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Taking it to the Supreme Court

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Location: Hynson Lounge

April 02, 2013
Washington lawyer Bert Rein, who argued two recent cases before the Supreme Court, will explain the process in a talk on campus April 2.

CHESTERTOWN, MD—Washington lawyer Bert Rein will share his experiences before the highest court in the land when he delivers a George Washington Leadership Series talk at Washington College on Tuesday, April 2. His talk, “Taking it to the Supreme Court: How does that really happen?” will take place at 4 p.m. in Hynson Lounge with Q&A to follow. The event is free and open to the public.

Rein, a founding partner of the Washington, D.C.-based firm Wiley Rein, is currently involved in two high-profile Supreme Court cases. He argued for petitioner Abigail Fisher in a case currently before the Supreme Court, Fisher v. University of Texas. The outcome could greatly affect university and college admissions policies concerning race.

Fisher, a white resident of Texas, contends she was denied admission to the University in 2008 in favor of minority applicants with lesser credentials. The University has argued that considering race as a factor during the admissions process helps create a diverse student body, an argument that was upheld in a prior case, Grutter v. Bollinger (2003). Rein made Fisher’s case in oral argument before the Supreme Court last October, and a ruling is still pending. If Rein is successful, the Supreme Court could reverse or limit the practice of race-based affirmative action in higher education admissions.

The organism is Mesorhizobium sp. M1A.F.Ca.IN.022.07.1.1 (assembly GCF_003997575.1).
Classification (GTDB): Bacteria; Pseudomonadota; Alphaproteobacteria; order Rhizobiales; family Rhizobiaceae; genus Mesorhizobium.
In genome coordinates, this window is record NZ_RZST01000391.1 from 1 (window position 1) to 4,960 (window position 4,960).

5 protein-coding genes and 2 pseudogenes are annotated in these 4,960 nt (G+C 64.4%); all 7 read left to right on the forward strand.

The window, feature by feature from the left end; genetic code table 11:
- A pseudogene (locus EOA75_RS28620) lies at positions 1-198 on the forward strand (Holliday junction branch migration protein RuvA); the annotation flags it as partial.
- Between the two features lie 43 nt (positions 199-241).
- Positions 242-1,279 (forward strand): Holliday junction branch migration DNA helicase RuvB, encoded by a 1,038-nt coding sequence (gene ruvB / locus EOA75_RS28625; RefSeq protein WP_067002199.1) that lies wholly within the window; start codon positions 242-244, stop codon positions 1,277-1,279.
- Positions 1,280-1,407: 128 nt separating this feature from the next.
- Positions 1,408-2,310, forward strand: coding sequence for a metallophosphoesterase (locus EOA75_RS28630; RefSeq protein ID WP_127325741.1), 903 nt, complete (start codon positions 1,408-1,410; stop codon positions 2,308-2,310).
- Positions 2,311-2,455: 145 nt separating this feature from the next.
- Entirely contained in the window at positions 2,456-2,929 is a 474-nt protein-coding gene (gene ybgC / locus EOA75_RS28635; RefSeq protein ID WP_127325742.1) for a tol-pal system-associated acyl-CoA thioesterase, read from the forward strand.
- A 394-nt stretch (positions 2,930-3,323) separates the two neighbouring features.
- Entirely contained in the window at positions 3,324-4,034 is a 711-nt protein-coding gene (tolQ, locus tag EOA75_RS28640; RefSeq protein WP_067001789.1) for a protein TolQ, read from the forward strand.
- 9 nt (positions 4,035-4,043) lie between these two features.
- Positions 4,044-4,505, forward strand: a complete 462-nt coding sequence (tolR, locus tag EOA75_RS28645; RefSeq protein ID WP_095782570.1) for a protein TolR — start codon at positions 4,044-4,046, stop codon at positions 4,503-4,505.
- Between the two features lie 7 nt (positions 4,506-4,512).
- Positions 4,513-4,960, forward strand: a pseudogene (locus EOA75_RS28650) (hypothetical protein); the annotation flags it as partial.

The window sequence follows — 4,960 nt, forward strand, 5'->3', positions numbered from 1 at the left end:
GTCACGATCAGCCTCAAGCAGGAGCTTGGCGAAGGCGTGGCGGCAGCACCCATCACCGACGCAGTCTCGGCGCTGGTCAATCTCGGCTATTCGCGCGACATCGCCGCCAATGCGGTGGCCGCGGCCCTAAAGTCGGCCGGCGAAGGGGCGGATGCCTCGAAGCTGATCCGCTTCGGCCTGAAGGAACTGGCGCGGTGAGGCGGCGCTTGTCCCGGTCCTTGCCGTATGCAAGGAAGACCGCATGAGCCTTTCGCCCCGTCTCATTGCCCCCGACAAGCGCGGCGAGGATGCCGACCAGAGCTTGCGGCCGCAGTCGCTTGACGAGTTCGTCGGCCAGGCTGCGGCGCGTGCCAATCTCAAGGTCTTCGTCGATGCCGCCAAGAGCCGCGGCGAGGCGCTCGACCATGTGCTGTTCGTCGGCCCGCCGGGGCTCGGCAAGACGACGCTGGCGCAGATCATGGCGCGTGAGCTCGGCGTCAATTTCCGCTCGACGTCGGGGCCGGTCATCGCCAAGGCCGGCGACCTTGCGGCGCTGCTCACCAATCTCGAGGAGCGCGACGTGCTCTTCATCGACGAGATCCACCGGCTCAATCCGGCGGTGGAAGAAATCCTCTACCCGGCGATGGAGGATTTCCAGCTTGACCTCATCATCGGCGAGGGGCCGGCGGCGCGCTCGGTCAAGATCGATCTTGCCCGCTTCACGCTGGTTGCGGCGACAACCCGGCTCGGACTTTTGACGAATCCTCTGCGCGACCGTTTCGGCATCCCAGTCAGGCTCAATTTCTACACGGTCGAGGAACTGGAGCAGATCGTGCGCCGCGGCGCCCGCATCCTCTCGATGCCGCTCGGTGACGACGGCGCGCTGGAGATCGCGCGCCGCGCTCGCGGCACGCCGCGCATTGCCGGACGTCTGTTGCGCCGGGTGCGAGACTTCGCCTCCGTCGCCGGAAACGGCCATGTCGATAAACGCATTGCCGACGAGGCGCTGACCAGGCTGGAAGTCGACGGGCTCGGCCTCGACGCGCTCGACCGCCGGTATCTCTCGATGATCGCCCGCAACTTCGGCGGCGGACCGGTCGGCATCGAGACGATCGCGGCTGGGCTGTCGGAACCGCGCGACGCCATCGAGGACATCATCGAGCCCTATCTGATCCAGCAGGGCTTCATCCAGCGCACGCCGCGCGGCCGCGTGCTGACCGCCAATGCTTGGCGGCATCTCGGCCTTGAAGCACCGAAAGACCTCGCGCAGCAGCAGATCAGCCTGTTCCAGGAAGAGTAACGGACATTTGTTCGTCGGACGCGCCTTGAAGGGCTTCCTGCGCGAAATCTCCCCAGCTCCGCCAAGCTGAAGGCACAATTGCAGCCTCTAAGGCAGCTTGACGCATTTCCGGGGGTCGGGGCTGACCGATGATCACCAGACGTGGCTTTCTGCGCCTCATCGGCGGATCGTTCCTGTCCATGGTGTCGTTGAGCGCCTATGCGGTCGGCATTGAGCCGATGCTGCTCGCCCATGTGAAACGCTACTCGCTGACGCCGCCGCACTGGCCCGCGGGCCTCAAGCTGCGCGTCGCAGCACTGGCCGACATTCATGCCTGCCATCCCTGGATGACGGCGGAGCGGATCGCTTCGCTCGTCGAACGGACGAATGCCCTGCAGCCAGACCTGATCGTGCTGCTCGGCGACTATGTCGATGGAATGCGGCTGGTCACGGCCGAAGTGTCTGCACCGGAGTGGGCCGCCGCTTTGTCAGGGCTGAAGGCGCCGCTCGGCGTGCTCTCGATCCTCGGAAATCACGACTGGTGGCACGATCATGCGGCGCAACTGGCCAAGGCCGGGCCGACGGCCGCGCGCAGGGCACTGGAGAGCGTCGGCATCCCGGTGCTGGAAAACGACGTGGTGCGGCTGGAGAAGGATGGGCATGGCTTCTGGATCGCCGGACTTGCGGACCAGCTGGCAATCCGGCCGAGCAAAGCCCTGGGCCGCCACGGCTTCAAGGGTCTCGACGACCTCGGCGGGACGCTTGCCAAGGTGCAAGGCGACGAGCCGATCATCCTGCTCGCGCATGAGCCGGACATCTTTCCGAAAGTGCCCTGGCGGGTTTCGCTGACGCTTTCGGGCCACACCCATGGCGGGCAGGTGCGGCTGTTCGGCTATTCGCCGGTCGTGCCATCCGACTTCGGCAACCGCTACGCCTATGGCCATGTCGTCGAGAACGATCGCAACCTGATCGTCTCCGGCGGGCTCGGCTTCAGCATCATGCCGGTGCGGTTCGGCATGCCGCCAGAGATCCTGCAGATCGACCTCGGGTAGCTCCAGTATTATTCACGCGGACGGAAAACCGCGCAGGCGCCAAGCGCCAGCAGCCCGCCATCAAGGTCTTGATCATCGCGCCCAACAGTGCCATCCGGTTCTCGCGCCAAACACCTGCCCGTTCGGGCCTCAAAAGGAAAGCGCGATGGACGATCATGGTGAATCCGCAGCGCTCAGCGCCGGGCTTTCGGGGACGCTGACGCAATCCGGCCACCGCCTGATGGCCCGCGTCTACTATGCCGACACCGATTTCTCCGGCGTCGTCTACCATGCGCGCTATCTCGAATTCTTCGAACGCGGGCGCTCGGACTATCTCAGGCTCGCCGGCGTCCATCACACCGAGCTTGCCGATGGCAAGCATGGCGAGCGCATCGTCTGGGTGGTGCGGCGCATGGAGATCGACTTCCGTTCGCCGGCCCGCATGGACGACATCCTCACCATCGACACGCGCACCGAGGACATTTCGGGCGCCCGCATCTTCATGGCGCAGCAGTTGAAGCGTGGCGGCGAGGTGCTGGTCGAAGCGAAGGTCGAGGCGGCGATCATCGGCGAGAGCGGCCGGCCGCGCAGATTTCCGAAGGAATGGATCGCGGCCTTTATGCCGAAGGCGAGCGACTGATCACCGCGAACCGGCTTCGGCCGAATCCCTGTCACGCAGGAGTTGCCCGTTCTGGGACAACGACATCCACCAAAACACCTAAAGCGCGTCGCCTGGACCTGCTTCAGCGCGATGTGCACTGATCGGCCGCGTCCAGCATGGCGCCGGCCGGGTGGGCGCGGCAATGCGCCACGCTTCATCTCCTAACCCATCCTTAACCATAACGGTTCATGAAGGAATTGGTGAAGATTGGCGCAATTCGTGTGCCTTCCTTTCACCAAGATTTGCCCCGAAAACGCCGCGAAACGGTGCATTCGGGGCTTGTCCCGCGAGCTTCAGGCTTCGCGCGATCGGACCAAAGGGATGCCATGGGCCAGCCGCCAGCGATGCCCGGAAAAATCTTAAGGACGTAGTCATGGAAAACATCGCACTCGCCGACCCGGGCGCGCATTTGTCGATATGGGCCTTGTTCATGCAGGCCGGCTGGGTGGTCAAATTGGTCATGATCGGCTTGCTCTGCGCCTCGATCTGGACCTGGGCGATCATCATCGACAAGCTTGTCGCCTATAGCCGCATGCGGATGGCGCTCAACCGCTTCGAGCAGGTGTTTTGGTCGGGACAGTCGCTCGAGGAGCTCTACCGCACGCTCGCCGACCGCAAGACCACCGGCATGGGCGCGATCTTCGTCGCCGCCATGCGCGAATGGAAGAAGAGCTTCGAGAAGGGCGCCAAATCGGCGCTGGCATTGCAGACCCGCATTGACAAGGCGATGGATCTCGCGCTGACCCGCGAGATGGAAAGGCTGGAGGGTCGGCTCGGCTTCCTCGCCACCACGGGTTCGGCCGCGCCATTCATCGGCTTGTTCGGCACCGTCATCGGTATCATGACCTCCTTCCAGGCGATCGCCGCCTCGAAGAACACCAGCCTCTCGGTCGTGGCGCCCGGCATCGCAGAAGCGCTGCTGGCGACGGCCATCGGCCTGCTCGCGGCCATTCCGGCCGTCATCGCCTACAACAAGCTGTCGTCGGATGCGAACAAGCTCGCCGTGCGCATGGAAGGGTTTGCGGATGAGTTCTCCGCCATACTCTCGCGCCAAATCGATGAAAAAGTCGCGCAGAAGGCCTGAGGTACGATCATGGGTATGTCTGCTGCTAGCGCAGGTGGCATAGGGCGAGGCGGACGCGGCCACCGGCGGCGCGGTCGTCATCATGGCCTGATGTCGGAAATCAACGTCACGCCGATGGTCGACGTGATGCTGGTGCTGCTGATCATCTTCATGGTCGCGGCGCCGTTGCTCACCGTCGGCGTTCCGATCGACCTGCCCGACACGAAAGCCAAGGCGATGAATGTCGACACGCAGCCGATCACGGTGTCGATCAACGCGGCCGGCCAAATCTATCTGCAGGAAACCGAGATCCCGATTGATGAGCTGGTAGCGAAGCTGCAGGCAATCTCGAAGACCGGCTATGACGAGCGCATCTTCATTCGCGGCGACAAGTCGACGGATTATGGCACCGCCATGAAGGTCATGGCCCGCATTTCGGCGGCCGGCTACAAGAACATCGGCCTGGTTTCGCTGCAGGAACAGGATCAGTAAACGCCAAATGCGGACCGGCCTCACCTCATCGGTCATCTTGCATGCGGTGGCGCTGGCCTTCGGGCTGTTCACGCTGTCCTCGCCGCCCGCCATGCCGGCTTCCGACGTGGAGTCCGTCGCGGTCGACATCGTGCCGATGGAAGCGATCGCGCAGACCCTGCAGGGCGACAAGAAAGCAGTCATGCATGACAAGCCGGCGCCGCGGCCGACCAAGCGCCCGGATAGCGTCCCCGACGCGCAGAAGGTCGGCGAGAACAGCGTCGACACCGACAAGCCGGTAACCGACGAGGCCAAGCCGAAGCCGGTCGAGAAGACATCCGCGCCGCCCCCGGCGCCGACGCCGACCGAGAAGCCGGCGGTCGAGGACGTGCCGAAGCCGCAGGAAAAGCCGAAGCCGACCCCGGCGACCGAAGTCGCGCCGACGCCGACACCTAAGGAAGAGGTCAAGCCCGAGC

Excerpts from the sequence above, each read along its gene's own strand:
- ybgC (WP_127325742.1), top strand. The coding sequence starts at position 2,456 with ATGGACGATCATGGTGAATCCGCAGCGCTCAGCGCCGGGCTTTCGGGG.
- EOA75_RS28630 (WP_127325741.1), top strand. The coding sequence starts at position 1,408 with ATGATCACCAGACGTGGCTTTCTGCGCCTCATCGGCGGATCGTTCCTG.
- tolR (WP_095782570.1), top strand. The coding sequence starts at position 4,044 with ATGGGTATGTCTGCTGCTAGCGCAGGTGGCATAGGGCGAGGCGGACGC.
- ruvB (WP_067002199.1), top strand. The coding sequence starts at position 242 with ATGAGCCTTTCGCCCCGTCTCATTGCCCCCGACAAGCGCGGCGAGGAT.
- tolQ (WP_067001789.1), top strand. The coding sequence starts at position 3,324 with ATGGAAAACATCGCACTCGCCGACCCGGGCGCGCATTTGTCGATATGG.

Rein also is representing Shelby County, Ala., in its constitutional challenge to the 2006 renewal of the U.S. Voting Rights Act, Shelby County v. Holder. At issue in the case is Section 5 of 1965 Act, which requires many state and local governments, mostly in the South and including Alabama, to obtain permission from the U.S. Justice Department before changing voting procedures or electoral maps. Shelby County argues that times and racial attitudes have changed and that such oversight is no longer needed. Rein presented the oral argument before the Justices last month, on February 27.

A graduate of Amherst College and Harvard Law School and a homeowner in Chestertown, Rein clerked for Supreme Court Justice John M. Harlan in 1966. His areas of expertise include litigation, appellate and antitrust cases, food and drug law, intellectual property, and aviation law. Legal Times has named him a “Visionary” (2012) and Washington’s “Leading Food and Drug Lawyer” (2005). And the 2013 “Best Lawyers in America” directory tagged him Washington’s Lawyer of the Year in administrative and regulatory law.

 


Last modified on Mar. 18th, 2013 at 3:00pm by Kay MacIntosh.

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